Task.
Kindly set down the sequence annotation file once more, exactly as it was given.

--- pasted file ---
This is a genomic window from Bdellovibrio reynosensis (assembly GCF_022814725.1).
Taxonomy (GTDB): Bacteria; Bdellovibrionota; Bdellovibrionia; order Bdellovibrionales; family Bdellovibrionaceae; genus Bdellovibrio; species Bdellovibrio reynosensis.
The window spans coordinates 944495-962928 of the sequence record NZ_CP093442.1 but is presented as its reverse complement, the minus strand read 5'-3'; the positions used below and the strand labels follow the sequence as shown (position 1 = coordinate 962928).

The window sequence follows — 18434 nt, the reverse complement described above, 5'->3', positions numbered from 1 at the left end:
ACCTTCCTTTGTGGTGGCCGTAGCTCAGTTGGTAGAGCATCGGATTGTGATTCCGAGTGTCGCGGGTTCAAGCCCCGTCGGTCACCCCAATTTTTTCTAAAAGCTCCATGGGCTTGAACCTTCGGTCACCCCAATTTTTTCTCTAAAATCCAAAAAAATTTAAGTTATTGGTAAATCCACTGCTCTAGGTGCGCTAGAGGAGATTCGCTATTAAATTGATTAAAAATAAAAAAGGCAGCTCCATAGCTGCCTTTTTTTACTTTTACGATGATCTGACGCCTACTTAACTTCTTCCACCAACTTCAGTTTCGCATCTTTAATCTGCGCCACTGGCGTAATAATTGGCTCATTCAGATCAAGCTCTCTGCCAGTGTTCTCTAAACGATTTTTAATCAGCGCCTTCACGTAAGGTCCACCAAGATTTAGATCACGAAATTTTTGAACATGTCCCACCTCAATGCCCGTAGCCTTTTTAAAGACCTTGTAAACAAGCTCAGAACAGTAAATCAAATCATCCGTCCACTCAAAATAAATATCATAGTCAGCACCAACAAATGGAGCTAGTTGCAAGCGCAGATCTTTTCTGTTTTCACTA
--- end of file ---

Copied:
This is a genomic window from Bdellovibrio reynosensis (assembly GCF_022814725.1).
Taxonomy (GTDB): Bacteria; Bdellovibrionota; Bdellovibrionia; order Bdellovibrionales; family Bdellovibrionaceae; genus Bdellovibrio; species Bdellovibrio reynosensis.
The window spans coordinates 944495-962928 of the sequence record NZ_CP093442.1 but is presented as its reverse complement, the minus strand read 5'-3'; the positions used below and the strand labels follow the sequence as shown (position 1 = coordinate 962928).

The window sequence follows — 18434 nt, the reverse complement described above, 5'->3', positions numbered from 1 at the left end:
ACCTTCCTTTGTGGTGGCCGTAGCTCAGTTGGTAGAGCATCGGATTGTGATTCCGAGTGTCGCGGGTTCAAGCCCCGTCGGTCACCCCAATTTTTTCTAAAAGCTCCATGGGCTTGAACCTTCGGTCACCCCAATTTTTTCTCTAAAATCCAAAAAAATTTAAGTTATTGGTAAATCCACTGCTCTAGGTGCGCTAGAGGAGATTCGCTATTAAATTGATTAAAAATAAAAAAGGCAGCTCCATAGCTGCCTTTTTTTACTTTTACGATGATCTGACGCCTACTTAACTTCTTCCACCAACTTCAGTTTCGCATCTTTAATCTGCGCCACTGGCGTAATAATTGGCTCATTCAGATCAAGCTCTCTGCCAGTGTTCTCTAAACGATTTTTAATCAGCGCCTTCACGTAAGGTCCACCAAGATTTAGATCACGAAATTTTTGAACATGTCCCACCTCAATGCCCGTAGCCTTTTTAAAGACCTTGTAAACAAGCTCAGAACAGTAAATCAAATCATCCGTCCACTCAAAATAAATATCATAGTCAGCACCAACAAATGGAGCTAGTTGCAAGCGCAGATCTTTTCTGTTTTCACTA